Yahoo is a weird company in a weird place.
Two years ago, it installed former Google bigwig Marissa Meyer as CEO in an effort to turn the one-time web pioneer's business around and finally find a clear path into the future. Results have been mixed so far. But one thing's for sure: Yahoo's new wave of mobile apps, including the much-lauded Yahoo Weather, and its acquisition of Tumblr, are pretty great and greatly pretty.
Which is why it's not surprising that Yahoo held its first-ever Mobile Developer Conference today in San Francisco to woo coders the world over and point out that mobile accounts for a solid quarter of its revenue. That's $1.2 billion in real money. Furthermore, Meyer said that 575 million users (of 1 billion in total) interact with Yahoo on mobile.
Yahoo is doubling down on that momentum, claiming it's now a Mobile First company -- prioritizing mobile development over all else. To that end, Yahoo unveiled a new Mobile Development Suite, which is aimed at helping devs "analyze, monetize, advertise and enhance their apps," per the company's statement.
The suite is clearly built to leverage existing Yahoo advertising and analytics technologies -- Flurry, a recent acquisition, is front and center, yet another non-surprise given the product's claimed 200,000 users on 630,000 apps. Flurry Analytics Explorer gives more detailed reports on app usage and allows for advanced queries, while Flurry Pulse lets developers push app data to partner services without having to build in their SDK.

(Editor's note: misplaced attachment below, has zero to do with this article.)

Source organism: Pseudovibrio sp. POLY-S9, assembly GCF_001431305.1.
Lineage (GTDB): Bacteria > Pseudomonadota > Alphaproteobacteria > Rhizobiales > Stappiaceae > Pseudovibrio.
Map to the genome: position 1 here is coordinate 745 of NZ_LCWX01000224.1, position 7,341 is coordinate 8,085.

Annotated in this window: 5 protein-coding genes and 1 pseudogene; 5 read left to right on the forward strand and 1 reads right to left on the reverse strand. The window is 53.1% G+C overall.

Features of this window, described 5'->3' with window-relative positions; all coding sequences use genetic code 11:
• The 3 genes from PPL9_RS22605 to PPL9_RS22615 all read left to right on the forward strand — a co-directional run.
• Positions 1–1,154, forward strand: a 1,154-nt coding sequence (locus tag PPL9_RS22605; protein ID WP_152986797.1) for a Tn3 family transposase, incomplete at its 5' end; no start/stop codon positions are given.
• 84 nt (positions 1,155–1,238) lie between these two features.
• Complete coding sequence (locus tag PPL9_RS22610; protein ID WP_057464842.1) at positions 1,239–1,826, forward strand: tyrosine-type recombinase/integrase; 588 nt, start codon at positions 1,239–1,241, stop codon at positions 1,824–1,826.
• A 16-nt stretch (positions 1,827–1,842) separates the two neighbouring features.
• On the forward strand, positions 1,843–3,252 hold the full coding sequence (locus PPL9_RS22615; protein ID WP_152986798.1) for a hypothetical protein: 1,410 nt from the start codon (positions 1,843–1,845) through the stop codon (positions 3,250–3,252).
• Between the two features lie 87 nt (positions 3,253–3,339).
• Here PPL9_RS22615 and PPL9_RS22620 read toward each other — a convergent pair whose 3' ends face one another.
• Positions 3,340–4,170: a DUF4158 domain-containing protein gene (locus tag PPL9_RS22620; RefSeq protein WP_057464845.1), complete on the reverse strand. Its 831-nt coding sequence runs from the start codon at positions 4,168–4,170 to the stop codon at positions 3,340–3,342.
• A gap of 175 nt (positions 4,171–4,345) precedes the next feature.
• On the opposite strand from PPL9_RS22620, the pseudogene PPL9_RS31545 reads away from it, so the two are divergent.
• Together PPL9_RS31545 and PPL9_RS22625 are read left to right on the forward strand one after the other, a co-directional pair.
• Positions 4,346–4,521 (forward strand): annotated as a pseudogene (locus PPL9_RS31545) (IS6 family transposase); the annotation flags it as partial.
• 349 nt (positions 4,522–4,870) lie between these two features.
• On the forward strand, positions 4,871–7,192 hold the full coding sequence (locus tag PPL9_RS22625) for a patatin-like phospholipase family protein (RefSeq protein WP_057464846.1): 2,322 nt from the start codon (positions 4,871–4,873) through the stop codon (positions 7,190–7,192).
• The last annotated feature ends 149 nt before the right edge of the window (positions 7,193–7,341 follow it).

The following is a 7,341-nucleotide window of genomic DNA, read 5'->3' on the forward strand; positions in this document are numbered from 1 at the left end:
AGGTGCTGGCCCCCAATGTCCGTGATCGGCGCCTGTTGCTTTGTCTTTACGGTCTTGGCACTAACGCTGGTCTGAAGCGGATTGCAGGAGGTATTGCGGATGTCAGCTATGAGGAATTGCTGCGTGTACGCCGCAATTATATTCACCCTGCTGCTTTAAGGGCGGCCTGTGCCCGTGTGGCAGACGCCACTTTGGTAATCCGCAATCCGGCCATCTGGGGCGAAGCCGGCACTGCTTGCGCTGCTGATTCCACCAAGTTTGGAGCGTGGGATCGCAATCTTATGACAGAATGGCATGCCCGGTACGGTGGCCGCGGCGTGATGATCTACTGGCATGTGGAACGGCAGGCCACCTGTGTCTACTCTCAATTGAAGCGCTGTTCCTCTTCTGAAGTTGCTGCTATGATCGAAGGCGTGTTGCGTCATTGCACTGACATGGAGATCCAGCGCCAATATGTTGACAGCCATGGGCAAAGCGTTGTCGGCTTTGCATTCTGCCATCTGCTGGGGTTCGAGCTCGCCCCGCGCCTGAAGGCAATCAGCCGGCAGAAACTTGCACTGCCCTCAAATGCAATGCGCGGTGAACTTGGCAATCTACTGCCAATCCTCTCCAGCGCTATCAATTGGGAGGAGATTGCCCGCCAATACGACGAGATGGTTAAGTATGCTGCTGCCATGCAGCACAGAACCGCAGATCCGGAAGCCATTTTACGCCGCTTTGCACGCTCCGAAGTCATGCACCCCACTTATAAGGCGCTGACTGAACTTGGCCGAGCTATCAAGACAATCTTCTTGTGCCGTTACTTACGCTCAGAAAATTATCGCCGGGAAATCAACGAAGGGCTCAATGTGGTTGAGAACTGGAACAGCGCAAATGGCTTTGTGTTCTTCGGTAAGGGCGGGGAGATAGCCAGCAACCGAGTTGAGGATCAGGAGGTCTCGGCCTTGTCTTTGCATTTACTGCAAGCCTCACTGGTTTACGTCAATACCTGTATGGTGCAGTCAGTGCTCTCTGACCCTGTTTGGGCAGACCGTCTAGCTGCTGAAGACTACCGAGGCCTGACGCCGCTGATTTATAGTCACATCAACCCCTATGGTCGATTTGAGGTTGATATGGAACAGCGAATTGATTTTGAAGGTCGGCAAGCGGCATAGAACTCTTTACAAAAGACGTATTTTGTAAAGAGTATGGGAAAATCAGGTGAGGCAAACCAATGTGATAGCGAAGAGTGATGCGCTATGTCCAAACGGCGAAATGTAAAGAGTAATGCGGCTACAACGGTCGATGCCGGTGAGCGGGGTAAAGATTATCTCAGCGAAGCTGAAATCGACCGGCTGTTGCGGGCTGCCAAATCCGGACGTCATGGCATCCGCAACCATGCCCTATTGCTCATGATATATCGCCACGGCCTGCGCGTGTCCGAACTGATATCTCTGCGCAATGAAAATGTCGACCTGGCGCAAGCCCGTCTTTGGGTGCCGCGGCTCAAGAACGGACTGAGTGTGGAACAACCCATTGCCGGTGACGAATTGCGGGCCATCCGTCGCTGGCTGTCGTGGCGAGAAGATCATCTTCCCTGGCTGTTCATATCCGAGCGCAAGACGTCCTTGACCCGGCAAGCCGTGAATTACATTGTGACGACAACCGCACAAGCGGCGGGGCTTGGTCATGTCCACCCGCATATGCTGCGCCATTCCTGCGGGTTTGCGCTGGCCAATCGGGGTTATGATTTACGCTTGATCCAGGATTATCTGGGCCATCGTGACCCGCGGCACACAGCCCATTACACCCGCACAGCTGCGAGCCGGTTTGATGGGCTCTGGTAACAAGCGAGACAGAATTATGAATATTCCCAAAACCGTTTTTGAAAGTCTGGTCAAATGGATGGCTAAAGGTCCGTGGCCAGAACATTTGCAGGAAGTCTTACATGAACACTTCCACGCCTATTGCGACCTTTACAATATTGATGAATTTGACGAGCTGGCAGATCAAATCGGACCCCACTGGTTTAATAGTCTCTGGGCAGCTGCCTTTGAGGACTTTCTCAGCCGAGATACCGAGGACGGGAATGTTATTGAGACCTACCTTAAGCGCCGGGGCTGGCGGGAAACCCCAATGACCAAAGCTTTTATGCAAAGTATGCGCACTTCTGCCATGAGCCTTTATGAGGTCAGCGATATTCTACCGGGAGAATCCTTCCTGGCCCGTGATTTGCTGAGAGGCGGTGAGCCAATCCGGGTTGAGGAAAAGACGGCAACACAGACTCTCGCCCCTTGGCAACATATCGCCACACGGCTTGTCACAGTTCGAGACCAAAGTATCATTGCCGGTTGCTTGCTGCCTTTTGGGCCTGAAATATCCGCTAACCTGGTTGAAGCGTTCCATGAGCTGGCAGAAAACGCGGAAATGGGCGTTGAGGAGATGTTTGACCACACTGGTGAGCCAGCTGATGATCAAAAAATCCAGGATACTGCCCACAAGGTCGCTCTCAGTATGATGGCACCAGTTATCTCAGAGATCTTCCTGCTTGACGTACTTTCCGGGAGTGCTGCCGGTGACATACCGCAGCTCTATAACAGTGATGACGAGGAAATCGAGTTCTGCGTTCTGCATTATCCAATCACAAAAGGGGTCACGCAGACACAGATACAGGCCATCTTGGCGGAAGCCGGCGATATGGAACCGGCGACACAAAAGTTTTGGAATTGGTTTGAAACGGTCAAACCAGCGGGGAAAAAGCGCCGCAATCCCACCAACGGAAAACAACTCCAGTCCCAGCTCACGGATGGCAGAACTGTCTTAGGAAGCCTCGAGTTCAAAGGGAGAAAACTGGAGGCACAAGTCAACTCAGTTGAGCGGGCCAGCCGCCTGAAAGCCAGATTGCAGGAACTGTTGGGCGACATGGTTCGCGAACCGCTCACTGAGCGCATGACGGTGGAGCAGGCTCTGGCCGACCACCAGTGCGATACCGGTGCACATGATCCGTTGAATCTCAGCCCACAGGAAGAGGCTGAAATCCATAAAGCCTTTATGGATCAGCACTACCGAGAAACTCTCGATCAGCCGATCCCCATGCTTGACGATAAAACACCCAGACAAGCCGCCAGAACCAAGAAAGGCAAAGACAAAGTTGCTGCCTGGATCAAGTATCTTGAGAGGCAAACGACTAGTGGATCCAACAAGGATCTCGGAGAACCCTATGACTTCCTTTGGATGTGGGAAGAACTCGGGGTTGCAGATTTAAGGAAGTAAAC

Example: Flurry Pulse is launching with a comScore partnership that lets developers send their audience metrics to its outside analytics platform without having to instrument it in the app directly.
Similarly, Yahoo App Publishing will allow app developers to take advantage of its Gemini and BrightRoll ad marketplaces to build "seamless" ads right into their apps by way of Flurry. That lets developers monetize using what Yahoo claims is the same technology the company uses internally. Yahoo App Marketing takes advantage of Gemini for outgoing ads that help developers build audience.
Finally, a Yahoo Search in Apps lets developers build Yahoo search directly into apps, which is potentially good for if you hate Google. Yahoo is positioning it as a potential alternative monetization channel.
Obviously, a lot of these tools have much to do with Yahoo's advertising business -- not that there's anything wrong with that. Yahoo is rebuilding its good will in the tech industry with good apps, and monetizing by opening up its ad network is one of those things that makes sense.
Whether it's enough to return Yahoo to its one-time position of power and influence in Silicon Valley, no one yet knows. The same goes for the company's search business, which has been flagging for some time. But playing up its strengths and throwing its weight behind the app economy is a shrewd move, and it proves that while Yahoo may be down, it's definitely not out.